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It is hard to exaggerate how devastated the Korean peninsula was in 1953; Gen. Douglas MacArthur said he vomited after he looked "at that wreckage." Three years of conflict killed about 3 million people, most of them civilians. One-third of all homes and two-fifths of all factories were destroyed. Seoul, Pyongyang and all other cities were little more than rubble. Food was scarce, orphans plentiful.
The US may have killed 20% of the population of Korea, said General Curtis Lemay, who was involved in the US air war on Korea. If so, that is a higher rate of genocidal slaughter than what the Nazis inflicted on Poland or the Soviet Union. The Korean War may be unknown ancient history to us, but it is no more ancient history to Koreans than the Nakba is to Palestinians.
Najib Ghadbian is a professor at the University of Arkansas who has written articles for Qatar's Al Jazeerah for ten years. He is currently on paid leave, probably financed by Qatar, and wouldn't know a "rebel" if he saw one.
UN Security Council resolutions from April last year called “upon all parties in Syria, including the opposition, immediately to cease all armed violence in all its forms” in order to seek a diplomatic remedy.
But the US and its petro-despot allies are not complying with the UN resolutions. Instead they are arming the rebels, the most powerful being the al-Qaeda faction, and continuing to call for the Syria president to leave office — which is NOT a UN requirement (nor should it be).
So, faced with this US intransigence, the second UN envoy Lakhdar Brahimi has announced that he has failed and so he will quit at the end of the month. What choice did Brahimi have, given US lawlessness, its refusal to abide by UN resolutions?
–Apr 21, 2013, US to boost military support, continues to call for Assad to leave office
–May 2, 2013, Lakhdar Brahimi tells U.N. diplomats he plans to resign as Syria envoy
–May 4, 2013, Secretary of Defense Chuck Hagel confirmed yesterday that the US was reexamining its consistent opposition to arming the Syrian rebels*
Now to call for US military intervention to correct an already illegal, unworkable policy is stupid illegal (against the UN Charter) warmongering. But that’s nothing new for the NY Times.
* Footnote: Of course the Hagel bit about the US consistent opposition to arming the Syrian rebels is baloney. Even the NY Times has reported that the US is arming al-Qaeda. Arming the opposition was what US Ambassador Chris Stevens was engaged in when he was killed in Benghazi on September 11-12, 2012.
Not quite everyone.
To describe the US military efforts in Vietnam, Iraq and Afghanistan as counterinsurgencies is of course a misnomer. According to the Department of Defense Dictionary of Military and Associated Terms:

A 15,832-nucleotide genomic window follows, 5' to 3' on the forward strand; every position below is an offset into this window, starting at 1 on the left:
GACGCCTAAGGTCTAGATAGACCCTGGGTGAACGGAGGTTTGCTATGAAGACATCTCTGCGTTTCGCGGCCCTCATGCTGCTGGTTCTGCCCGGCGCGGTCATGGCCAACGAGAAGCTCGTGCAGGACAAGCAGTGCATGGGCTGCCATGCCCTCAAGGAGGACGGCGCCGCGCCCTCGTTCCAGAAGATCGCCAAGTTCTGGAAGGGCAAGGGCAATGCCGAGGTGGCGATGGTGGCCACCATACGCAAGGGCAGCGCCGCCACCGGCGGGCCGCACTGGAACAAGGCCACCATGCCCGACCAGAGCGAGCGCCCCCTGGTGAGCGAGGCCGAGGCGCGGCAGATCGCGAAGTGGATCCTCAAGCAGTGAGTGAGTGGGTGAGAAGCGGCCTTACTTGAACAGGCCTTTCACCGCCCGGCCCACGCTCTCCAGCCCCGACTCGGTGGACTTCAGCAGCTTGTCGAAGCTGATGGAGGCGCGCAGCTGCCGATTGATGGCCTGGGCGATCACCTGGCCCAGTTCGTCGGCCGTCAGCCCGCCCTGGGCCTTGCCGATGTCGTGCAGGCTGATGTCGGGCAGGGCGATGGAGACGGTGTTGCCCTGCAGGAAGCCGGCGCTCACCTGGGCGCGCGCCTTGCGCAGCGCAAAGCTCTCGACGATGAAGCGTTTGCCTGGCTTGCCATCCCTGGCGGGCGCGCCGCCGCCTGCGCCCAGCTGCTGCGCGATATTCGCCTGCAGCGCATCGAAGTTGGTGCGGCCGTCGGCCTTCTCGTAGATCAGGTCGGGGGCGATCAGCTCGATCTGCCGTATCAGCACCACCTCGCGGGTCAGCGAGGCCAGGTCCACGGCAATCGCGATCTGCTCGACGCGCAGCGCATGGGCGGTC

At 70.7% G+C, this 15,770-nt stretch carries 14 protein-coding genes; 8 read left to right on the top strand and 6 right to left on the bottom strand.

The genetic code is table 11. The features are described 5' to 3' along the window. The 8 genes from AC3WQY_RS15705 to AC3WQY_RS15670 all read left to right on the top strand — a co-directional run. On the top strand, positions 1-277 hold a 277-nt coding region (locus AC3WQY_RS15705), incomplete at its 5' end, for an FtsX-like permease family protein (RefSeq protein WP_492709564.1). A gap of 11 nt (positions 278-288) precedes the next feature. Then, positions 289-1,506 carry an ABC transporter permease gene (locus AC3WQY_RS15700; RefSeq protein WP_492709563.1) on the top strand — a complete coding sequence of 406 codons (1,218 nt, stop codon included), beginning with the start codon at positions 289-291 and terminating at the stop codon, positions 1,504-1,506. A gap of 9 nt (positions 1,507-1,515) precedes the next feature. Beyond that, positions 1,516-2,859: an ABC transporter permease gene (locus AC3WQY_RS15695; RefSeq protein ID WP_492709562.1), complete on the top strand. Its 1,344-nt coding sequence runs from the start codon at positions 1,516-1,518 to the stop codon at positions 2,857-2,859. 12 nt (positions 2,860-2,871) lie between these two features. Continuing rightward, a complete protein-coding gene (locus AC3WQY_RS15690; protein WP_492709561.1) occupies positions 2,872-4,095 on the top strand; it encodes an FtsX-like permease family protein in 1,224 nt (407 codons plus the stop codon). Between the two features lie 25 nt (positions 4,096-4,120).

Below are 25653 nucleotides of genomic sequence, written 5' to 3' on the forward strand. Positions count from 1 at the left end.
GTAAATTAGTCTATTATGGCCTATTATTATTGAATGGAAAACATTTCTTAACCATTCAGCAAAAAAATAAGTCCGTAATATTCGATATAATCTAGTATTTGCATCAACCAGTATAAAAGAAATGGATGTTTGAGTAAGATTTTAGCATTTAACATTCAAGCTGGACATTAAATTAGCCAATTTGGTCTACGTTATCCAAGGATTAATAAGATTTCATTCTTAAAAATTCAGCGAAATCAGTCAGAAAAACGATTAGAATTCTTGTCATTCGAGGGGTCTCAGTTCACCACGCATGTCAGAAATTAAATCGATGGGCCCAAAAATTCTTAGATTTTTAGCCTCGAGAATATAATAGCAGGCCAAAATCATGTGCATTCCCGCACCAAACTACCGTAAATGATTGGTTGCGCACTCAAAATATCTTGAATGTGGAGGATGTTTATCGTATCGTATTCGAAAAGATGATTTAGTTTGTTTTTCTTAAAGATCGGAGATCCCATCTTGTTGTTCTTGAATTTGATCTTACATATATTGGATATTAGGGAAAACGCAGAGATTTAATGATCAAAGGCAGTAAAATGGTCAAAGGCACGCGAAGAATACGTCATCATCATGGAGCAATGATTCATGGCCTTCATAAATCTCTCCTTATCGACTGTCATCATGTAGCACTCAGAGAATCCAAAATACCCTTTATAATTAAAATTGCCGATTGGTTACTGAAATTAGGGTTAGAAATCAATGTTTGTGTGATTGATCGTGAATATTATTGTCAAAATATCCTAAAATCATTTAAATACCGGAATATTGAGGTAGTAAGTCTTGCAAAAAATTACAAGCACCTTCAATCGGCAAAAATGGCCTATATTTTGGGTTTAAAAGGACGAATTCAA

*insurgency — An organized movement aimed at the overthrow of a constituted government through use of subversion and armed conflict.
*insurgent — Member of a political party who rebels against established leadership.
*counterinsurgency — Those military, paramilitary, political, economic, psychological, and
civic actions taken by a government to defeat insurgency. Also called COIN. http://www.dtic.mil/doctrine/jel/new_pubs/jp1_02....
So the resistance by the citizens of a country to a foreign military occupation -- not to a constituted government -- is not an insurgency, and the occupying force's effort to defeat that resistance is not a counterinsurgency. In other words, the occupation resistance forces are not aiming to overthrow a government but to resist an alien occupation. For example, nobody would claim that the French Resistance to Nazi occupation and its puppet Vichy government was an insurgency.
But COIN does sound better. You can take it to the bank.
I'm really surprised that Raimondo didn't consider this angle as a strong posibility, given that the FBI knew Tamerlan long ago, and his mother has said that the FBI maintained contact with him (and set him up, she says).
Let me clarify it. The U.S. gained--
1. Military airbases one air-hour from Shanghai and Beijing.
2. An endless war with an enemy which can be provoked at any time, especially at budget time, with war-games and B-2 bombers. Another "threat" which requires the U.S. government to Keep Us Safe.
3. A reason to "pivot" military forces to the Asian theater to help cajole Asian countries (except China) into a new trade pact (TPP) wanted by corporations who need protection.
--SecDef Panetta: The second element of our defense strategy is to maintain our force projection where we need it, in the Middle East and in the Asia Pacific region. . . So that's why we're rebalancing to the Asia-Pacific because we confront real threats here from -- from North Korea.
4. Leverage to get more bases in the Asian theater. The Philippines defense minister recently suggested that if the scary NorKor threat develops further, Philippines might again allow U.S. bases in that country. also Marines in Australia.
5. Reason to spend more money building worthless warships, as the NorKor threat is used to get back to a 300-ship Navy. (PS: The Navy would still have more admirals than ships.)
6. Increased leverage over the United Nations, since the 1953 Armistice Agreement which the UN is a party to (the U.S. isn't) is still responsible while the U.S. is really in control.
7. Similar with South Korea (ROK). The U.S. still commands ROK military and won't allow ROK to command its own troops. This situation is unique recently in the world -- the U.S. hasn't commanded Iraq or Afghan troops --except in Europe (NATO) of course, the other U.S. military puppets. This U.S. control of ROK military allows the U.S. to control ROK foreign policy.
8. Political leverage over China -- "We need you to control your dangerous ally North Korea -- just do it."
Kerry didn't say "not hesitate."